François Chauveau was born 10 May 1613 in Paris, as the second son of the impoverished noble, Lubin Chauveau and of Marguerite de Fleurs. He studied in the studio of Laurent de La Hyre and specialised in etching. He married Marguerite Roger on 8 February 1652.
Louis XIV gave him a pension and the title of Graveur du Roi (King's engraver) in 1662.
Chauveau was the first printmaker to be made a member to the Académie royale de peinture et de sculpture on 14 April 1663.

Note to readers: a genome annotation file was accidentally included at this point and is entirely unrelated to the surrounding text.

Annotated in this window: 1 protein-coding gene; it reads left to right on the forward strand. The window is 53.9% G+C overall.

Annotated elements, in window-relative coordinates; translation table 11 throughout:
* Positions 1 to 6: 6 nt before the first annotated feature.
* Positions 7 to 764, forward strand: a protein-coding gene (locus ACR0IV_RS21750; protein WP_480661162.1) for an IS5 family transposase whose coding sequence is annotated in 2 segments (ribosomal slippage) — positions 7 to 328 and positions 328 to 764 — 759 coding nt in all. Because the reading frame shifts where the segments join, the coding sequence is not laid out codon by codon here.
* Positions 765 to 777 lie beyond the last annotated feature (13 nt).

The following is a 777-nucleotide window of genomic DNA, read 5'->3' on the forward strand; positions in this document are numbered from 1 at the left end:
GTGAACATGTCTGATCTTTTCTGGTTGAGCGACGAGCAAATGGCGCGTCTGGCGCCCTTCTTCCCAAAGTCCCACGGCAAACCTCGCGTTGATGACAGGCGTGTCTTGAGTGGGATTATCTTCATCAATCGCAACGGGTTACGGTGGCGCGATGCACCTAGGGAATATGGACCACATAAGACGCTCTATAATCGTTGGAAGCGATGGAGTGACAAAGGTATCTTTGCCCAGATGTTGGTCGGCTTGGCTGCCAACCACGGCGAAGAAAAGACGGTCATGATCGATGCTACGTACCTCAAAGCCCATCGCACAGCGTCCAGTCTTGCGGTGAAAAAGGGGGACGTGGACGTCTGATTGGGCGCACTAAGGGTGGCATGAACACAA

Notable for his great culture and imagination, he was one of the four French engravers cited by Charles Perrault in his "Hommes illustres". Chauveau left nearly 1,600 works (frontispices, vignettes...), including illustrations for works by Mademoiselle de Scudéry (he engraved the famous Map of Tendre and the frontispiece for her Artamène), Scarron, Molière, Racine and Boileau. La Fontaine summoned him to illustrate the first six books of his fables.
Fine and rare engraving published for the Isaac Benserade (1613–169) edition of Ovid.